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Whiskey Hammer 03-31-2014 03:22 PM

Accuracy, Never Enough to Go Around
 
We've completed not one but two rounds of accuracy testing and we've hit a bit of an obstacle. Initially, I wanted to have the data out in a "one or two week" timeline from the posting date but, for reasons we'll get into below, I'm not comfortable releasing it yet.

The problem in my accuracy tests, is accuracy. I'm not getting as much as I should be getting. Take a look at the below comparison of X-component deviation* in the baseline groups from Punkworks and our first shooting session. Punkworks is getting a final result that is more than twice as accurate.
  • Punkworks: 1.725 inches
  • First Round: 3.6 inches
Obviously I was missing something... I came across the FS Centrifuge post here on M. Carter Brown and I thought that it was a very likely explanation for my accuracy problem. The paint in bulk boxes doesn't sit uniformly so the asymmetric mass distribution of odd settled paint throws off the accuracy. Seems legit right? I grabbed a round and forcefully tapped it against a level surface to settle the paint against the nose of the round. Along the same lines of how you would force a bottle of ketchup to settle at the spout. I visually inspected the round and the paint seemed to be pretty uniformly settled in the nose. To be safe I allowed the rounds to sit nose down overnight before the next round of testing and re-tapped them before firing. The comparison between Punkworks, the first round, and the second round is below.
  • Punkworks: 1.725 inches
  • First Round: 3.6 inches
  • Second Round: 3.55 inches
No statistically important difference. I racked my brain trying to explain the difference, and while looking at the 8 shot group distinctions in the Punkworks data set, I remembered that their methodology artificially centered each magazine's group. It follows then that the normalizing might also have a damping effect on the natural randomness of the rounds. The most likely way they did this was to average each groups X and Y values, and then subtract that average from the actual values. This results in three groups whose average values (i.e. centers) are all at the same (0,0) point.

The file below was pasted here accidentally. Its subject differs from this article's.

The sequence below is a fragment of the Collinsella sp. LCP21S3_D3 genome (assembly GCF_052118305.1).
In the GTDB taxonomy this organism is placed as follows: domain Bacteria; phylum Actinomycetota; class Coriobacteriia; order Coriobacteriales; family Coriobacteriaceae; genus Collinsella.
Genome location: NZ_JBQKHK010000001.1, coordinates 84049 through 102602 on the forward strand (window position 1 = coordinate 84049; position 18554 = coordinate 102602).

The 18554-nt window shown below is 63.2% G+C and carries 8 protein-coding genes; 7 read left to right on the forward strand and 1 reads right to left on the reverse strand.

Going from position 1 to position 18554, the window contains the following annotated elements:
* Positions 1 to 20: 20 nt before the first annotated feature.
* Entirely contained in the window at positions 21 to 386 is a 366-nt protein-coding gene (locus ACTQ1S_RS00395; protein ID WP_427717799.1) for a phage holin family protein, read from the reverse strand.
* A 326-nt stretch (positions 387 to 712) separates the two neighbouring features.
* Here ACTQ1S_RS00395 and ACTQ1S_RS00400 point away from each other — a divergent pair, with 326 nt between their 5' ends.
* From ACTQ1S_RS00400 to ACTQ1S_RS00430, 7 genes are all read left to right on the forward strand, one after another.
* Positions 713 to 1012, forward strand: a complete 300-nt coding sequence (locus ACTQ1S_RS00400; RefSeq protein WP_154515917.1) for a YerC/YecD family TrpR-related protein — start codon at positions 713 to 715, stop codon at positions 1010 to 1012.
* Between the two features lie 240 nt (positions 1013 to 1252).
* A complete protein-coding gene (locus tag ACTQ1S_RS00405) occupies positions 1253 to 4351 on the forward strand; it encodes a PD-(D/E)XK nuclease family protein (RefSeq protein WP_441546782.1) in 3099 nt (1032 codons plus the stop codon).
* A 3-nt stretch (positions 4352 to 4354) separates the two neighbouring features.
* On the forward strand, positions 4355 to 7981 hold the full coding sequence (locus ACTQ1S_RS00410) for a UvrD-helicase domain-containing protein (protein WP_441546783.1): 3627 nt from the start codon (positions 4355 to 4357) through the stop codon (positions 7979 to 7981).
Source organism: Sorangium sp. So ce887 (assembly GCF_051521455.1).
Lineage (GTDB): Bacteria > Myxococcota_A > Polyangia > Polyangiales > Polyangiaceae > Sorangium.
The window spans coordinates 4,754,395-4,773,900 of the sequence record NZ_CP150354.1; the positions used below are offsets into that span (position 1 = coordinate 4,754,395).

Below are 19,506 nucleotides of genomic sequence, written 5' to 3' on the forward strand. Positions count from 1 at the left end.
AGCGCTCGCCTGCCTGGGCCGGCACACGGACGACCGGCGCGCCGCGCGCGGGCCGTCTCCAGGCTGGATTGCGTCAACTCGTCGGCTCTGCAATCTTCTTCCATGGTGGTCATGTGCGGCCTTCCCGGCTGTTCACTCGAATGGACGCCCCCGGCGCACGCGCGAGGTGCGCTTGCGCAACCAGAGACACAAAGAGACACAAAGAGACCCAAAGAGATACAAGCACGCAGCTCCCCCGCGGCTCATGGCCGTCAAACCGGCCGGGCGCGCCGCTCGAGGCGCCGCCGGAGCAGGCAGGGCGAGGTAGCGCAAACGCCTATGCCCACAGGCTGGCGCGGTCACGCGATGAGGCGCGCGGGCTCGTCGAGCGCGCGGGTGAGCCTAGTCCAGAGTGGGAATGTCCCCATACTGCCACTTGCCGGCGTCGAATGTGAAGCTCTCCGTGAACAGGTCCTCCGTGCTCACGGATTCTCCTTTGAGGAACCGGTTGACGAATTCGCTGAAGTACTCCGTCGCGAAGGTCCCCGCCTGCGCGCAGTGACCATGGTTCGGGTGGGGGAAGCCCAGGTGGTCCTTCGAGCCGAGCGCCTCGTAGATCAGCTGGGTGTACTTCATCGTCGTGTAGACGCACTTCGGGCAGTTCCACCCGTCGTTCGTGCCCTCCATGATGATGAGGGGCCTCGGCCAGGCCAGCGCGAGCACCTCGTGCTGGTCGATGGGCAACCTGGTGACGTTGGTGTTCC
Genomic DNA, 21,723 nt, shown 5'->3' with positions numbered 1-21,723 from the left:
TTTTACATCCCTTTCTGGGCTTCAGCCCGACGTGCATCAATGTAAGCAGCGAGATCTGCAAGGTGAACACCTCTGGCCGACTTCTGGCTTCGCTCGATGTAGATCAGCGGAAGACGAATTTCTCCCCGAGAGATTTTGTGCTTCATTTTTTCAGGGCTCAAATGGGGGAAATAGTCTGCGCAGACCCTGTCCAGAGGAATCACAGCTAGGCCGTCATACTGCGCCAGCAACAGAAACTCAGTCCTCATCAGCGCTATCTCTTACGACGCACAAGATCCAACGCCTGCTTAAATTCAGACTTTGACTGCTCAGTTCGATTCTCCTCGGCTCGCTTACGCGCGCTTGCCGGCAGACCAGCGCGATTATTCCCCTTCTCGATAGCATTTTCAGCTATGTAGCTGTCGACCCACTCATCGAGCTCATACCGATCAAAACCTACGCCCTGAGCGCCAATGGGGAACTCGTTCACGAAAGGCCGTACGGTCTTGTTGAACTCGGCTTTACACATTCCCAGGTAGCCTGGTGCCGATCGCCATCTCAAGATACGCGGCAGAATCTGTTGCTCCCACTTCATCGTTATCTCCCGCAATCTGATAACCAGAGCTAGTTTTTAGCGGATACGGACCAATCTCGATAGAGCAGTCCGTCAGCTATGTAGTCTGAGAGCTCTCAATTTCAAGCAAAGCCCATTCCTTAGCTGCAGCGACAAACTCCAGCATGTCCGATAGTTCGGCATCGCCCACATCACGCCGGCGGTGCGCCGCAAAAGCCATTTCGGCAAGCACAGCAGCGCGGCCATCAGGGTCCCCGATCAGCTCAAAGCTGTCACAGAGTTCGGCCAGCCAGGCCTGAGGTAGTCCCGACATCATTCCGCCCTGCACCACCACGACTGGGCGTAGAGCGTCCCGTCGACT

Edit: Ha, I knew I remeber seeing a video about this: Tiberius First Strike Test Thoughts by cockerpunk. It touches on the damping effect that correcting the groups has.

I applied (ostensibly) (confirmed) the same mathematical methodology to my groups and it made a difference. We got about an inch off the group, which is pretty significant. Definitely closing the gap but certainly not all the way there.
  • Punkworks: 1.725 inches
  • First/Second Rounds: approx. 2.6 inches
Now we just need to shore up that last inch.

Thinking about it some more, it could be the barrel setup. There is a short stretch of smoothbore before the rifling in my MR5 setup that could be throwing off the accuracy. We know that smoothbores don't do much to the spin of the round; in some cases it can even rotate in the wrong direction. It's possible that the smoothbore presection is allowing some rounds to get a counterproductive spin before they hit the rifling and that those rounds aren't being stabilized as well as they otherwise would be.

It could also just be that my paint settling methodology didn't work as well as long-term nose down or centrifugally settled paint. I might have just grabbed and visually inspected a couple of rounds that were naturally settled right.

Another possibility is that I'm botching something about the mathematical theory here.

So basically I need to shoot a group that has been centrifugally settled, shoot a group from a system that doesn't have the smoothbore presection, and mess with the numbers more/shoot a larger group size/get confirmation on the Punkworks math.

Once I figure out what's going on with my accuracy I'll feel batter tackling my 121 accuracy/drag data.